Vote for this exhibition
Vote for this exhibition
Here is the tale of the final stage before the probable demise of people whose history goes back five thousand years, the tale of their traditions and recollections from the past. The Mohana, also known as the bird people or lords of the sea, are descendants of the first inhabitants of the Indus valley; the remains of the original settlement can be seen at the archeological site of Mohenjo-daro which once stood on the banks of the Indus. Here in the Sindh region of southern Pakistan, a tiny Mohana community still lives in the one remaining floating village on Lake Manchar. What was once a fishing paradise is now contaminated by toxic industrial waste discharged into the waters of the vast lake, as large as an inland sea. My photographs are a record of the end of the paradise on earth where humans and nature have been living in harmony for thousands of years.
I have been reporting on Pakistan since 2007, and since 2018 have been spending six months of the year working for extended periods on stories related to threats to the environment. In Pakistan I heard of this extraordinary community and their traditional lifestyle. It was difficult to gain access to these people facing extinction, and special logistical arrangements were needed to reach the remote area. An opportunity arose through Le Figaro Magazine which had already published a story on the bird people in 1992. My goal was to report on and review the situation thirty years on, and to convey the message from these forgotten people. In the Sindh, on Lake Manchar, the encounter with the nomads living in the last floating village had a profound impact on me. Their plight was far worse than I could ever have imagined. Local flora and fauna were being destroyed by toxic industrial waste flowing along a canal and into the lake. The catch that Mohana fishermen once brought in to sell at markets in the region is now only a fraction of what it once was. Dozens of fish species have disappeared, meaning that there are fewer migratory and other birds that follow the Mohana fishing boats. The loss of biodiversity has jeopardized the natural ecological balance. Men, women and children have had to cope with frequent food shortages and dramatic flooding; they have become weaker, often falling victim to malaria and tuberculosis. Having lost the resources that came from fishing, the nomads have often had to abandon their traditional lifestyle on the water in houseboats, and have settled as sedentary communities on the shore, forming villages of shelters made of mud and reeds. I was greatly troubled by the predicament of this unique community facing the all but inevitable prospect of their traditional way of life disappearing. Through my photographs I have aspired to draw attention to the tragedy of the Mohana people, and to elicit a response from local Pakistani policy-makers in a bid to halt this human and environmental crisis. Action must be taken – urgently – if the last of the historic Mohana people are to be saved.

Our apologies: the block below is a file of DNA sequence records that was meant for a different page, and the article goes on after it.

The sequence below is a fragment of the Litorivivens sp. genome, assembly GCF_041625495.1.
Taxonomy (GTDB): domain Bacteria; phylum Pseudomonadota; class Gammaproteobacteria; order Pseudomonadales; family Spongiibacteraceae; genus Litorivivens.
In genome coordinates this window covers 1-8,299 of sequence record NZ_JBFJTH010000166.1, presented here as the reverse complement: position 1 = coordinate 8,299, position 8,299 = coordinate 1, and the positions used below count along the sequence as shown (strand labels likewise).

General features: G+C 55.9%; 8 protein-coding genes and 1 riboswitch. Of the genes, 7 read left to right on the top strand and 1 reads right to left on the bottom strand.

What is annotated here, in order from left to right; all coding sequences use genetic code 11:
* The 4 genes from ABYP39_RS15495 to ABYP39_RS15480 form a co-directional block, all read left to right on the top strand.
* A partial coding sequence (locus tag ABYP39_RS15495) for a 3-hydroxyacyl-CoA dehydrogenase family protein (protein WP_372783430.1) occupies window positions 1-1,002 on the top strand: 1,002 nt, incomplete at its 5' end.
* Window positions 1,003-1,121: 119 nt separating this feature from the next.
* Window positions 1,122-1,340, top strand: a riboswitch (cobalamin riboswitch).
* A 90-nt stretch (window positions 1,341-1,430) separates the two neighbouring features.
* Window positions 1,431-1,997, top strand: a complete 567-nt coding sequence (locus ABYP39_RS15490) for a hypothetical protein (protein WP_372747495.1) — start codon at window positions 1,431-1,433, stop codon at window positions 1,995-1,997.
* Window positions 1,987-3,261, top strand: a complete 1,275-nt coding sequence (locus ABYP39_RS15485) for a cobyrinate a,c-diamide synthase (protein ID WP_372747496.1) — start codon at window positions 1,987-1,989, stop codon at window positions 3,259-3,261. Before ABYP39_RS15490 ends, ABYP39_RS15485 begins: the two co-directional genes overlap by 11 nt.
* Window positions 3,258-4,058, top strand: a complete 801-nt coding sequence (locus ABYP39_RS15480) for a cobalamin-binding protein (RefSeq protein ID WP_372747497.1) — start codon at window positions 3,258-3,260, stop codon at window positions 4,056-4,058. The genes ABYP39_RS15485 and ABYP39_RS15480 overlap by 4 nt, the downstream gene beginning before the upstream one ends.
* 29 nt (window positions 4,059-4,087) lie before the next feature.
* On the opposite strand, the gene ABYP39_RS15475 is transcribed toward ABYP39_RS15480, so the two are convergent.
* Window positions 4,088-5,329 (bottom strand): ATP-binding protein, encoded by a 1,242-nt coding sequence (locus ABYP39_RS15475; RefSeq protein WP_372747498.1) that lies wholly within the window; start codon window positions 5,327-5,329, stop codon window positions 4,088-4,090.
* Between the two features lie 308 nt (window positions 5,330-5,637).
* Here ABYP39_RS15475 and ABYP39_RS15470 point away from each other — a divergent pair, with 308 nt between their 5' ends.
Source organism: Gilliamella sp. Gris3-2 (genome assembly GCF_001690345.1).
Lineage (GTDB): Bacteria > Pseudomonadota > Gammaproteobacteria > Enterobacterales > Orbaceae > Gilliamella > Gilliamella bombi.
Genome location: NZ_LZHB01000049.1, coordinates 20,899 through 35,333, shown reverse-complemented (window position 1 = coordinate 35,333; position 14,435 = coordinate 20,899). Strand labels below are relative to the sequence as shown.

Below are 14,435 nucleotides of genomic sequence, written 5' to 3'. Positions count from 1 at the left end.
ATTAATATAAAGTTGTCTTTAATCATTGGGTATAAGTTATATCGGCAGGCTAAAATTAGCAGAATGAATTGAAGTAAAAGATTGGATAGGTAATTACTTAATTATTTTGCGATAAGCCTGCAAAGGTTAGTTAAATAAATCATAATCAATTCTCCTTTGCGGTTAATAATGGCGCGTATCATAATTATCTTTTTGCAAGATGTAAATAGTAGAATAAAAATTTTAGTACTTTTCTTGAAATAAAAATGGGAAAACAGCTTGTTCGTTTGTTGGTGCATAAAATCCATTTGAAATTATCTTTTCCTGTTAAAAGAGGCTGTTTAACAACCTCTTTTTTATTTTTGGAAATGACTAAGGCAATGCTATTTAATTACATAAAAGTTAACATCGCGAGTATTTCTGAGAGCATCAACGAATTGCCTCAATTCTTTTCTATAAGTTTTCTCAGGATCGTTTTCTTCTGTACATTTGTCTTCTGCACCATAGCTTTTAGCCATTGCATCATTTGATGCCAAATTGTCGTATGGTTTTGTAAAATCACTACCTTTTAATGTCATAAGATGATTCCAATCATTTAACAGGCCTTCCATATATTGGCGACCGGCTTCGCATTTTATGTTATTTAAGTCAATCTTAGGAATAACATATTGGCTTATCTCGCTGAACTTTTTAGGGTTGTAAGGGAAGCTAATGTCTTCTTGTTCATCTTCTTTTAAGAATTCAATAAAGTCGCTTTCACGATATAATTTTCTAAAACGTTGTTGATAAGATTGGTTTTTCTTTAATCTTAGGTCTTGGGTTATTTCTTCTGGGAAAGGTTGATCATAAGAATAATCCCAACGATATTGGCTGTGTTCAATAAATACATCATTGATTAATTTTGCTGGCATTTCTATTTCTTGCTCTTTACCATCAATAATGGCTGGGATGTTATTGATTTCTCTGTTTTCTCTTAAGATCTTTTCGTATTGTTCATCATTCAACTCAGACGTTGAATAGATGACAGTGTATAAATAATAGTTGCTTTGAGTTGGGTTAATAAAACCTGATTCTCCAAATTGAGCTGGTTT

I wish to express my sincere gratitude to Cyril Drouhet, Deputy Director of Le Figaro Magazine, and to Caroline Laurent-Simon, the journalist on assignment with me.